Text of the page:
Naval Air Facility Adak
Davis Air Force Base
Adak Army Airfield (A-2)
|Owner||United States Navy|
|Elevation AMSL||18 ft / 5 m|
Naval Air Facility Adak (IATA: ADK, ICAO: PADK, FAA LID: ADK), was a United States Navy airport located west of Adak, on Adak Island in the U.S. state of Alaska. After its closure in 1997, it was reopened as Adak Airport. The facility was designated a National Historic Landmark for its role in World War II, although most of its elements from that period have been demolished or lie in ruins.
Adak Army Airfield
On June 6/7, 1942, the Japanese Navy and Army participated in the only invasion of the United States during World War II through the Aleutian Islands of Kiska and Attu as part of the Aleutian Islands Campaign. Despite the loss of U.S. soil to a foreign enemy since the War of 1812, the campaign was not considered a priority by the Joint Chiefs of Staff. British Prime Minister Churchill stated that sending forces to attack the Japanese presence there was a diversion from the North African Campaign and Admiral Chester Nimitz saw it as a diversion from his operations in the Central Pacific. Commanders in Alaska, however, believed the Japanese occupiers would establish airbases in the Aleutians that would put major cities along the United States West Coast within range of their bombers and once the islands were again in United States hands, forward bases could be established to attack Japan from there.
The establishment of Adak Army Airfield (Code Name A-2, also "Longview") on 30 August 1942 gave the United States Army Air Forces a forward base to attack the Japanese forces on Kiska Island. The landing was made in a storm and within a week additional forces, including the 807th Engineer Aviation Battalion were landed on the island at Kuhluk Bay. However, the island had not been properly surveyed to find a suitable site to build the airfield. A very quick survey of the coast located a tidal marsh which had a firm foundation of sand and gravel beneath it. Work began on 2 September with the construction of an enclosing dike around the marsh and a system of drainage canals drain off the water, followed by scraping off the topsoil to reach the gravel underneath. Additional gravel and then a sand runway was laid down. By 10 September enough construction had been completed that a 73d Bomb Squadron B-18 Bolo successfully landed on the runway. A 5,000 ft Pierced Steel Planking was laid down shortly afterward and the transports from the 42d Troop Carrier Squadron arrived the following day, landing on compacted sand next to where the matting was being laid.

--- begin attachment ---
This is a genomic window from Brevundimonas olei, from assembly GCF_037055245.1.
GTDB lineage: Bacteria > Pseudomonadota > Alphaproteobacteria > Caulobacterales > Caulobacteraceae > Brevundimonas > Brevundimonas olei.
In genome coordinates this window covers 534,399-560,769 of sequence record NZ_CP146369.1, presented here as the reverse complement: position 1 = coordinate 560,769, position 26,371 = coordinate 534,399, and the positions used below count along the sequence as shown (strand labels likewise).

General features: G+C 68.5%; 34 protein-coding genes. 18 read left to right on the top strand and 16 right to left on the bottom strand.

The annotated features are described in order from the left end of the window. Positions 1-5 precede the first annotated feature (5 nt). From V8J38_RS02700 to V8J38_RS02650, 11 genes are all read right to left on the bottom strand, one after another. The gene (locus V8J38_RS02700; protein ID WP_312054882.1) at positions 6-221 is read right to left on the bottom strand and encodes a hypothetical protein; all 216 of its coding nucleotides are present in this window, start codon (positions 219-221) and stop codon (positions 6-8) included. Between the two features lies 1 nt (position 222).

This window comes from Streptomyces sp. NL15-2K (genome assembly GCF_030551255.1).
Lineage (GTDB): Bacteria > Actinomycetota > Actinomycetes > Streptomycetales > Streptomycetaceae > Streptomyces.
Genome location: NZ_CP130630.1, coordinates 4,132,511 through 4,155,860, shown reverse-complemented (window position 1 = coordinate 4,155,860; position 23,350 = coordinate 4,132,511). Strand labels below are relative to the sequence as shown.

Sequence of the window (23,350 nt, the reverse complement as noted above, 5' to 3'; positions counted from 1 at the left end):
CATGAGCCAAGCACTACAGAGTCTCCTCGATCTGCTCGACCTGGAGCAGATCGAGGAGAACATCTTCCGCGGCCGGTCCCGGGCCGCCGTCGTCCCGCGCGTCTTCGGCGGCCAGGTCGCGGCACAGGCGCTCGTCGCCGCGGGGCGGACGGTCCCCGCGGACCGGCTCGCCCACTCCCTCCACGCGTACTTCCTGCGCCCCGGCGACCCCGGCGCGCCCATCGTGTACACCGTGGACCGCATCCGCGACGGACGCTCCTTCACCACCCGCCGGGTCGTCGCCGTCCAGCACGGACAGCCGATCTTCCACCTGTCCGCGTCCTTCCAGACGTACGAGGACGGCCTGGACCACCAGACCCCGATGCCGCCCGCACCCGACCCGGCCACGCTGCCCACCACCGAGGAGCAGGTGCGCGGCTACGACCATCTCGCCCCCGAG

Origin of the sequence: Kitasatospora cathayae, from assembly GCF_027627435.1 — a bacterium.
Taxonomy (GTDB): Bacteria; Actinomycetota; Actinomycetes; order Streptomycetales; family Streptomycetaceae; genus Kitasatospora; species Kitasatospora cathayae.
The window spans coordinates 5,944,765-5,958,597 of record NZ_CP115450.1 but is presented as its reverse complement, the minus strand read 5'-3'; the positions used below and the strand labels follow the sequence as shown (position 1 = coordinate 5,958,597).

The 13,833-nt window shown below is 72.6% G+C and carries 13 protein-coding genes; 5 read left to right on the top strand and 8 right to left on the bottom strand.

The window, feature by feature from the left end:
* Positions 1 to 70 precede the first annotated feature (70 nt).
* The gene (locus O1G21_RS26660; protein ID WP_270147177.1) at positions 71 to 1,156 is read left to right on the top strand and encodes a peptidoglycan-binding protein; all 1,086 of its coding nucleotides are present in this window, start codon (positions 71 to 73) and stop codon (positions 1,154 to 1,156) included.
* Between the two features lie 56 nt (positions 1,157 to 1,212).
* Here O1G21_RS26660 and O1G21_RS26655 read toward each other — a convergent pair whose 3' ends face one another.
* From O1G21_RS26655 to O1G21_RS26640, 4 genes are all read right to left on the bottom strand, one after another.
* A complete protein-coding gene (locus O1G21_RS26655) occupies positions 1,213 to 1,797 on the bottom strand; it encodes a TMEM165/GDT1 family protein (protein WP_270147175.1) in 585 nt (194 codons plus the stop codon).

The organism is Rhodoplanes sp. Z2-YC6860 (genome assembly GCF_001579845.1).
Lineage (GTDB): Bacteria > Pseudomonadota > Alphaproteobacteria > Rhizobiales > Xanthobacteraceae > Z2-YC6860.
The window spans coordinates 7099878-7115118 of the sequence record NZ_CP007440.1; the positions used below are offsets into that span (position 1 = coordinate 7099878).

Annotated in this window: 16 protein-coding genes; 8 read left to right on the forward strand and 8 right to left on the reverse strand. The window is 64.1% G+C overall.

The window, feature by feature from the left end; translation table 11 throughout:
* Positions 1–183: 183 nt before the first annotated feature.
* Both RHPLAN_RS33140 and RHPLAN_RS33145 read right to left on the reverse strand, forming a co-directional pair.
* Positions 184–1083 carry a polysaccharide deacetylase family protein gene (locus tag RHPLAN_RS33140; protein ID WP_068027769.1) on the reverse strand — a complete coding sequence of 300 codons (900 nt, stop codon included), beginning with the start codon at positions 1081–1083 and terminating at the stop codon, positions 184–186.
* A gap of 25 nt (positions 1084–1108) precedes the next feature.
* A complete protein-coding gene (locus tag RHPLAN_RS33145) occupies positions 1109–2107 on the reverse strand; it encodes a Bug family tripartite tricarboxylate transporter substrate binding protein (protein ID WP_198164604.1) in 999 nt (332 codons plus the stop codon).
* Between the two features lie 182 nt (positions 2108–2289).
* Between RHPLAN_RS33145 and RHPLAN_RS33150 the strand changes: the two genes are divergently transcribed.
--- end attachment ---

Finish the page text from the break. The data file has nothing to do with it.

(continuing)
Tents were erected, a rudimentary electrical system, radios and some rough streets were laid down and by the end of September Adak Army Airfield was home to several 36th Bomb Squadron B-17 Flying Fortress heavy bombers; 54th Fighter Squadron P-38 Lightnings, and five B-24 Liberators of the 21st and 404th Bombardment Squadrons. Additional P-38s were flown in along with some P-39D Airacobras of the 42d Fighter Squadron which had been providing air defense for Kodiak. Even while aircraft were landing, construction continued at a rapid pace to cover the PSP with several layers of asphalt and construct additional station facilities.
During World War II, the following units were assigned to Adak AAF:
- 343d Fighter Group, 7 March-25 July 1943
- 28th Bombardment Group, 14 March 1943 – 25 February 1944)
- 11th Fighter Squadron, 20 February 1943 – 11 August 1945 (P-40 Warhawk, P-38 Lightning)
- Detachments at Amchitka Army Airfield, 27 March-27 May 1943; 23 March 1944 – 20 July 1945
- 18th Fighter Squadron, 6 December 1942 – 15 February 1943 (P-40 Warhawk, P-38 Lightning)
- 42d Fighter Squadron, 10 September-12 December 1942 (P-39 Airacobra)
- 54th Fighter Squadron, 31 August 1942 – 12 March 1943 (P-40 Warhawk, P-38 Lightning)
- 21st Bombardment Squadron, 21 September-15 November 1942; 16 December 1942-Undetermined; 18 February-13 August 1943 (LB-30, B-24 Liberator)
- 36th Bombardment Squadron, 4 June 1942 – 1 May 1943 (Detachment); 1 June-4 August 1943 (B-24 Liberator) (B-17E Flying Fortress)
- 73d Bombardment Squadron, August 1942 – April 1943 (Detachment) (B-25 Mitchell, B-26 Marauder)
- 77th Bombardment Squadron, 3 October 1942 – 11 September 1943 (B-25 Mitchell, B-26 Marauder)
- 404th Bombardment Squadron, 13–21 September 1942; March 1943-26 February 1944
- Detachment at Amchitka Army Airfield, 4 June 1943 – 26 February 1944
- 406th Bombardment Squadron, 25 July-13 August 1943 (B-24 Liberator)
By 13 September, enough construction had been completed at Adak to justify the movement of operations from Fort Glenn AAF on Umnak to the new airfield which was 400 miles closer to the Japanese forces on Kiska. The 250-mile distance from Adak allowed multiple combat sorties each day to be carried out, weather permitting. This was particularly true for the fighters, which were now within easy striking range of enemy targets. Previously, only the long-range P-38s had been able to reach Kiska from Fort Glenn AAF, and only with great difficulty. The Japanese forces on Attu, (430 miles from Adak) however, remained only within the range of the B-24 Liberators, although the P-38s could fly escort missions. With the movement of combat operations to Adak, Fort Glenn and also Fort Randall AAF at Cold Bay became support and staging airfields supporting the front line.